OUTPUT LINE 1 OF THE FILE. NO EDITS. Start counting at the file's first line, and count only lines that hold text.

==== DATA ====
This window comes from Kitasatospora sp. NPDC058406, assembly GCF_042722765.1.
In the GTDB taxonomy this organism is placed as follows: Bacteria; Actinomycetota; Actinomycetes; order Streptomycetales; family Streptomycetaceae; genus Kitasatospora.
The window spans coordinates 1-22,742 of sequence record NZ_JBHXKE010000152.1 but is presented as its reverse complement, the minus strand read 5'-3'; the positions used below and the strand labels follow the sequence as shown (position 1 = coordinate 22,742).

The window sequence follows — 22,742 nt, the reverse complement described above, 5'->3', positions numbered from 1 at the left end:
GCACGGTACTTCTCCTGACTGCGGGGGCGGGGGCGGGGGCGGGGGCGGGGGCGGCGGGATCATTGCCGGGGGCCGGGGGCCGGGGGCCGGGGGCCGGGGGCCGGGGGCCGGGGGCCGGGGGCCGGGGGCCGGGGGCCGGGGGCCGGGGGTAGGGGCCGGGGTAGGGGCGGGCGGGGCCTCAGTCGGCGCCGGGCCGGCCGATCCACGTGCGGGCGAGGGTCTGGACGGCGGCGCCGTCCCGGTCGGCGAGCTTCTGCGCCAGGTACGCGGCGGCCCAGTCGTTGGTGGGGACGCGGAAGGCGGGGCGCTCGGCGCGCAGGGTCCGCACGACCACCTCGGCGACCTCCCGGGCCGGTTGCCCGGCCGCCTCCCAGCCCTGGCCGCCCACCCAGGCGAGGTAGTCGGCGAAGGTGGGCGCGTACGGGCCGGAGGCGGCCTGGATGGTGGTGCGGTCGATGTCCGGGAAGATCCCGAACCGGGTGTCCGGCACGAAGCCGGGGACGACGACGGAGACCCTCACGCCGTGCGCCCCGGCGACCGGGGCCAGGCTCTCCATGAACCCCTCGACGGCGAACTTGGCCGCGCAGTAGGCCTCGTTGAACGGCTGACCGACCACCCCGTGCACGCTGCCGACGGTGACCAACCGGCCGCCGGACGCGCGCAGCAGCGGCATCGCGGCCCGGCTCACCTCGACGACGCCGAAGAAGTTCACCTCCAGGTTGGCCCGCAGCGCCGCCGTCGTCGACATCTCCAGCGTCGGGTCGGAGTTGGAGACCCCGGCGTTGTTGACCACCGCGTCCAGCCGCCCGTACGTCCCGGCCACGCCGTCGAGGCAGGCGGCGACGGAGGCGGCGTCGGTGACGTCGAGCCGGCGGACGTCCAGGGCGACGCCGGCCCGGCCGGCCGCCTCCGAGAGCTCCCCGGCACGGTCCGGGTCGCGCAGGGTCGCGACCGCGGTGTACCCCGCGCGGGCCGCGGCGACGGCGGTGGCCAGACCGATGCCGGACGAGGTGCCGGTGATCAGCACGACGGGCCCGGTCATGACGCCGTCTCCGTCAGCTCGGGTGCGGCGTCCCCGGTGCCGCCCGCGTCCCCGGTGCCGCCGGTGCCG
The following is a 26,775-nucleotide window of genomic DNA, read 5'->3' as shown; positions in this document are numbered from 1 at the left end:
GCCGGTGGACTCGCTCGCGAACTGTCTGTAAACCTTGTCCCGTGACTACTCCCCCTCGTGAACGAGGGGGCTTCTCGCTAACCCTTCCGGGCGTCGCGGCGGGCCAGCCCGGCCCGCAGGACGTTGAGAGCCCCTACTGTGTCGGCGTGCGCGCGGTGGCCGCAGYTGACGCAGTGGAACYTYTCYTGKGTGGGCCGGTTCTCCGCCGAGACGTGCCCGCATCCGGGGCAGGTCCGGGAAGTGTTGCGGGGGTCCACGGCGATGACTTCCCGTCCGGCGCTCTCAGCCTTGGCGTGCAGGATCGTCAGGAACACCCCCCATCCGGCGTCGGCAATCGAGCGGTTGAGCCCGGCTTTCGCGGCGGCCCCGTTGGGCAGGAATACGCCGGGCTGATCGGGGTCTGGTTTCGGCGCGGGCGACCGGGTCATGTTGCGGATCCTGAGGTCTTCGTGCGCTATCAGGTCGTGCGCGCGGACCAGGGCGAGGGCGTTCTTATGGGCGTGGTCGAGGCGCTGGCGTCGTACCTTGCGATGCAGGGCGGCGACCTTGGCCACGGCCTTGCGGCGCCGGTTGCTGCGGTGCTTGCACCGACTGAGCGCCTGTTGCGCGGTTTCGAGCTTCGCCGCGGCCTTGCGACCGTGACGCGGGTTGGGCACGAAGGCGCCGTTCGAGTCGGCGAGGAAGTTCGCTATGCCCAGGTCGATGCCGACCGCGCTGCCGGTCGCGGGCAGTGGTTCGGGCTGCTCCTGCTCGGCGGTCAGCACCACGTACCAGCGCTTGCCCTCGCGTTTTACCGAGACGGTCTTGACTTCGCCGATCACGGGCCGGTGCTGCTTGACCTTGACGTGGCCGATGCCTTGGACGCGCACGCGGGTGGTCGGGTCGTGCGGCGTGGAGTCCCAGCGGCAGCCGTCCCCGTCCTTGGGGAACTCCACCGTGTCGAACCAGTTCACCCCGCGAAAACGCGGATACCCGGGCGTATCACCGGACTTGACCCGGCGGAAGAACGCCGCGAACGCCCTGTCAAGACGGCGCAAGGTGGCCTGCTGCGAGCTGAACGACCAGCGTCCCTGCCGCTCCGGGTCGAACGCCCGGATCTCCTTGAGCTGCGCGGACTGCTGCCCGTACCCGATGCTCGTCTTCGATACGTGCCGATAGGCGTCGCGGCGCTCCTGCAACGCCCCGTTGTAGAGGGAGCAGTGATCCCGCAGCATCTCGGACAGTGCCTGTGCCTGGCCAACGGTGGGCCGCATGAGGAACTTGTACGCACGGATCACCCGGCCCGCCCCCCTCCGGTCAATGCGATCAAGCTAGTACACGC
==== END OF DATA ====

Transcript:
This window comes from Kitasatospora sp. NPDC058406, assembly GCF_042722765.1.